I hold in my hands a copy of the June 5, 1939 issue of Life magazine. It is very interesting.
The cover theme is “America’s future”. On the first page, a full page ad features a Chrysler Plymouth coupe for the princely sum of 645 US dollars, taxes and charges included, delivered in Detroit.
The magazine features an illustrated report about the rescue of submariners from the USS Squalus, an incident famous to this day, as this was the first time sailors were rescued successfully from a disabled submarine nearly 80 meters below the surface.
There is a pictorial report about America’s yesterday, nearly a century of photographs (counting back from 1939 that is!) documenting America’s past.
An elegant Westfield watch cost $9.95, a “sensational new miniature” 35mm camera from Eastman Kodak was advertised at $33.50, while an 8mm Cine-Kodak movie camera (“also makes movies in gorgeous full color on Kodachrome Film!” No mention of sound, mind you) was only $29.50.
There is a full-color, two-page “official map of the United States of America – 1939”, and a wonderful full page color photograph of the Hoover Dam. Then there is a “portrait of America” in maps, pictures, and words. A picture report shows numerous scenes from documentaries about urban life in America. The promise, it seems, is that thanks to the automobile and “smooth new parkways”, Americans will soon live in “towns too small for traffic jams” where children get “a chance to play in safety”. The “girl of tomorrow” wears wire eyelashes and walks about in elevator shoes with 4-inch thick soles.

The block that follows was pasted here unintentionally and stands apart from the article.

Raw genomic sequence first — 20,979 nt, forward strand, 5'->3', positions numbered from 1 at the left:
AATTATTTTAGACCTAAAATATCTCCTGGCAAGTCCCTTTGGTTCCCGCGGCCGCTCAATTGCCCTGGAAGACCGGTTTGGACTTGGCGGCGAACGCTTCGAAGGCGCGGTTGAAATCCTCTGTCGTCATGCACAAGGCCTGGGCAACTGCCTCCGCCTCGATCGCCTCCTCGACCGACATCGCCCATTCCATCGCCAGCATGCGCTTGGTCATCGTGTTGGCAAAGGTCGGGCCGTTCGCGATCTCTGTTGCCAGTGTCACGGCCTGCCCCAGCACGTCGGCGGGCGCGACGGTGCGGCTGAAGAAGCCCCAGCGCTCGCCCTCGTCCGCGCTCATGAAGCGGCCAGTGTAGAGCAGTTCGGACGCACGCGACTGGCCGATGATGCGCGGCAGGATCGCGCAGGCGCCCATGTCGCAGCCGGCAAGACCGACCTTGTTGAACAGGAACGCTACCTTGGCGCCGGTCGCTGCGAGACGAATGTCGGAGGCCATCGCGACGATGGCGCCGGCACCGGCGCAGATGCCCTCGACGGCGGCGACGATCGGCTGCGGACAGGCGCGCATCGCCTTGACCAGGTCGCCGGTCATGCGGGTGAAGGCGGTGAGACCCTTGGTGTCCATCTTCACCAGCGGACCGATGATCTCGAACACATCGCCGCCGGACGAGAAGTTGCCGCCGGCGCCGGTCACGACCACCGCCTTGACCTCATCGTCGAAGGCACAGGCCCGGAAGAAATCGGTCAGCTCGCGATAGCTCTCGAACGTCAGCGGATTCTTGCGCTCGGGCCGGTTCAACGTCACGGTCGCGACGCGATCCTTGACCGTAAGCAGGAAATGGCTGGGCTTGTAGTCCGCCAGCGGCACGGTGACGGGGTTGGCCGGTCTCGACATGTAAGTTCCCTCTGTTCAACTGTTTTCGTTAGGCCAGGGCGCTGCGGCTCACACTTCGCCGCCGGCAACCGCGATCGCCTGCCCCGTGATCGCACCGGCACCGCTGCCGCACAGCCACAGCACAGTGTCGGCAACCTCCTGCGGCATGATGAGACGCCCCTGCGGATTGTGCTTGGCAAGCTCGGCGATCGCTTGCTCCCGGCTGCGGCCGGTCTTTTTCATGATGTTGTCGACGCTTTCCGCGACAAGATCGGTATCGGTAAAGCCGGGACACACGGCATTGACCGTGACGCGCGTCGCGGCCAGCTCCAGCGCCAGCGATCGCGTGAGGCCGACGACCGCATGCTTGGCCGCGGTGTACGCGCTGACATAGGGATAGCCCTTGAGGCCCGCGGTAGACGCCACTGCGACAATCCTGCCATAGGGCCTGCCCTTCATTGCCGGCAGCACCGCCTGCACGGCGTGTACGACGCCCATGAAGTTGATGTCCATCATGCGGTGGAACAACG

Then there is “America in 1960”, straight from General Motors’ famed Futurama at the New York World Fair. Express highways with 14-lanes indeed… as if only 14 lanes would suffice in places like Toronto!
In “Headlines to the editors”, we read that “Einstein Believes He’s Found Solution to Gravitation Riddle”. (Not sure what this refers to… perhaps Einstein’s 1939 paper (Ann. of Math 40, 922) challenging the existence of black holes?) We read that “New Key is Found to Atomic Energy […] With Power to Release Largest Store Known on Earth”, and that “Endless Duel of Atoms Declared Source of Fuel in Furnace of Sun”. What the magazine isn’t talking about is that two months later, on August 2, 1939, Einstein would sign a letter that was drafted by Leo Szilard and addressed to President Roosevelt, about the possibility that atomic energy could be used to build a weapon. The rest, the Manhattan Project, that is, is of course history.
Finally, a back page ad suggests, “for smoking pleasure at its best, let up–light up a Camel!” Back in my smoking days, Camels were my favorite.
So what else happened on the week of June 5, 1939? Oh, of course. My Mom was born.